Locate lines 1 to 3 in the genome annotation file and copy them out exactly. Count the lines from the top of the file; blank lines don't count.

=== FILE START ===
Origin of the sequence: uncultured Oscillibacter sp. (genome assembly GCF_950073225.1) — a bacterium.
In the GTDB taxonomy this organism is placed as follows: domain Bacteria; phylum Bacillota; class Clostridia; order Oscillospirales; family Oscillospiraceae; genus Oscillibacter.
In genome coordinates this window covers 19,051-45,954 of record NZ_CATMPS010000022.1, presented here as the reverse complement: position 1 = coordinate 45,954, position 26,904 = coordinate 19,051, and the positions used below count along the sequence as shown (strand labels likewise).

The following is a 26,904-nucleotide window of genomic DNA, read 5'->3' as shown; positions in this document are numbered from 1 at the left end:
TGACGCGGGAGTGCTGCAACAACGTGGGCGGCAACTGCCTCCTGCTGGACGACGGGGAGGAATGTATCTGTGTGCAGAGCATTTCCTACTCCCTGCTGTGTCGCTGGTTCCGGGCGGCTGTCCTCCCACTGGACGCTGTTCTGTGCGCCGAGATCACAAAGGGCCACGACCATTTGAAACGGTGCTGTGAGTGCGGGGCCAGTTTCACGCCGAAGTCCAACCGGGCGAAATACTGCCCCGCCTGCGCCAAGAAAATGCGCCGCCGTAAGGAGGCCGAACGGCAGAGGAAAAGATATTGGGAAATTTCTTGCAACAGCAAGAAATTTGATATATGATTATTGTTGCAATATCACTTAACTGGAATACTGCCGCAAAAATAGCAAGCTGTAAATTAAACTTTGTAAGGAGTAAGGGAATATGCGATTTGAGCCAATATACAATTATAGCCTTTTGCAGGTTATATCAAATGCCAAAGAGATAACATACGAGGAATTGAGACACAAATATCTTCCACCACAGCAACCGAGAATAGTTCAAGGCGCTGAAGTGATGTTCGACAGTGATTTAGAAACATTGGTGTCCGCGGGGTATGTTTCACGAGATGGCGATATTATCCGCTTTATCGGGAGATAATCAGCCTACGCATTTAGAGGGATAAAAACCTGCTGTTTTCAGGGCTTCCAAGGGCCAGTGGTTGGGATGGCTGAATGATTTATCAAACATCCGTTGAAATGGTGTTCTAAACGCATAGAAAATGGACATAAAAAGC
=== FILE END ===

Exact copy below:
Origin of the sequence: uncultured Oscillibacter sp. (genome assembly GCF_950073225.1) — a bacterium.
In the GTDB taxonomy this organism is placed as follows: domain Bacteria; phylum Bacillota; class Clostridia; order Oscillospirales; family Oscillospiraceae; genus Oscillibacter.
In genome coordinates this window covers 19,051-45,954 of record NZ_CATMPS010000022.1, presented here as the reverse complement: position 1 = coordinate 45,954, position 26,904 = coordinate 19,051, and the positions used below count along the sequence as shown (strand labels likewise).